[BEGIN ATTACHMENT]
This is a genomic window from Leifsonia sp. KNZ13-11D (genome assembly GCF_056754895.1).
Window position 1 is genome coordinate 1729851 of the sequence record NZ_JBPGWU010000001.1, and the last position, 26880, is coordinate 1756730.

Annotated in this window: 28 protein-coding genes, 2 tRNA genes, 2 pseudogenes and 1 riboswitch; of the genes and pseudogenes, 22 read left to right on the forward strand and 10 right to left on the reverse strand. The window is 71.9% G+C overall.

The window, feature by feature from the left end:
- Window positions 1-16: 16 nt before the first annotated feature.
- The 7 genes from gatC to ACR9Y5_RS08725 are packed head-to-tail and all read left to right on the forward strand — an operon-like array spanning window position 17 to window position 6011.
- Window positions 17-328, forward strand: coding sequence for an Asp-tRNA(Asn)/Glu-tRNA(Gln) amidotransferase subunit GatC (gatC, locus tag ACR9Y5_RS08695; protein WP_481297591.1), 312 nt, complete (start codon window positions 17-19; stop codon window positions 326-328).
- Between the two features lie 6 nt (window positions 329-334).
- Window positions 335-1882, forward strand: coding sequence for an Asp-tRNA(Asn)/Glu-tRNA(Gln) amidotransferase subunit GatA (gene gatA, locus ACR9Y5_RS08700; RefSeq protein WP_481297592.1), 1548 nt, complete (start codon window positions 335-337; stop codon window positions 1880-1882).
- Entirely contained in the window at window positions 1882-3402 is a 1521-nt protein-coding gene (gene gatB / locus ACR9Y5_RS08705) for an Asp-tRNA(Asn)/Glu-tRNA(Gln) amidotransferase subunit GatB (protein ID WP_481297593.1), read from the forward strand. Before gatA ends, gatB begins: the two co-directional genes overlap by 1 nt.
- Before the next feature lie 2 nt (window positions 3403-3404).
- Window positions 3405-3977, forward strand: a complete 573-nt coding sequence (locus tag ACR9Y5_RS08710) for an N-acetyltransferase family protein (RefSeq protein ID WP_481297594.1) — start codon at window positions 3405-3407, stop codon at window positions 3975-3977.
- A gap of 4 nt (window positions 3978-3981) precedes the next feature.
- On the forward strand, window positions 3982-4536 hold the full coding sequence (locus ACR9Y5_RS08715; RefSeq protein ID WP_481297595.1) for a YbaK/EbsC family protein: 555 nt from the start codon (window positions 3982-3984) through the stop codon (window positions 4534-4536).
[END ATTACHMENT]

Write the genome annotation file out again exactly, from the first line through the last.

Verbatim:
This is a genomic window from Leifsonia sp. KNZ13-11D (genome assembly GCF_056754895.1).
Window position 1 is genome coordinate 1729851 of the sequence record NZ_JBPGWU010000001.1, and the last position, 26880, is coordinate 1756730.

Annotated in this window: 28 protein-coding genes, 2 tRNA genes, 2 pseudogenes and 1 riboswitch; of the genes and pseudogenes, 22 read left to right on the forward strand and 10 right to left on the reverse strand. The window is 71.9% G+C overall.

The window, feature by feature from the left end:
- Window positions 1-16: 16 nt before the first annotated feature.
- The 7 genes from gatC to ACR9Y5_RS08725 are packed head-to-tail and all read left to right on the forward strand — an operon-like array spanning window position 17 to window position 6011.
- Window positions 17-328, forward strand: coding sequence for an Asp-tRNA(Asn)/Glu-tRNA(Gln) amidotransferase subunit GatC (gatC, locus tag ACR9Y5_RS08695; protein WP_481297591.1), 312 nt, complete (start codon window positions 17-19; stop codon window positions 326-328).
- Between the two features lie 6 nt (window positions 329-334).
- Window positions 335-1882, forward strand: coding sequence for an Asp-tRNA(Asn)/Glu-tRNA(Gln) amidotransferase subunit GatA (gene gatA, locus ACR9Y5_RS08700; RefSeq protein WP_481297592.1), 1548 nt, complete (start codon window positions 335-337; stop codon window positions 1880-1882).
- Entirely contained in the window at window positions 1882-3402 is a 1521-nt protein-coding gene (gene gatB / locus ACR9Y5_RS08705) for an Asp-tRNA(Asn)/Glu-tRNA(Gln) amidotransferase subunit GatB (protein ID WP_481297593.1), read from the forward strand. Before gatA ends, gatB begins: the two co-directional genes overlap by 1 nt.
- Before the next feature lie 2 nt (window positions 3403-3404).
- Window positions 3405-3977, forward strand: a complete 573-nt coding sequence (locus tag ACR9Y5_RS08710) for an N-acetyltransferase family protein (RefSeq protein ID WP_481297594.1) — start codon at window positions 3405-3407, stop codon at window positions 3975-3977.
- A gap of 4 nt (window positions 3978-3981) precedes the next feature.
- On the forward strand, window positions 3982-4536 hold the full coding sequence (locus ACR9Y5_RS08715; RefSeq protein ID WP_481297595.1) for a YbaK/EbsC family protein: 555 nt from the start codon (window positions 3982-3984) through the stop codon (window positions 4534-4536).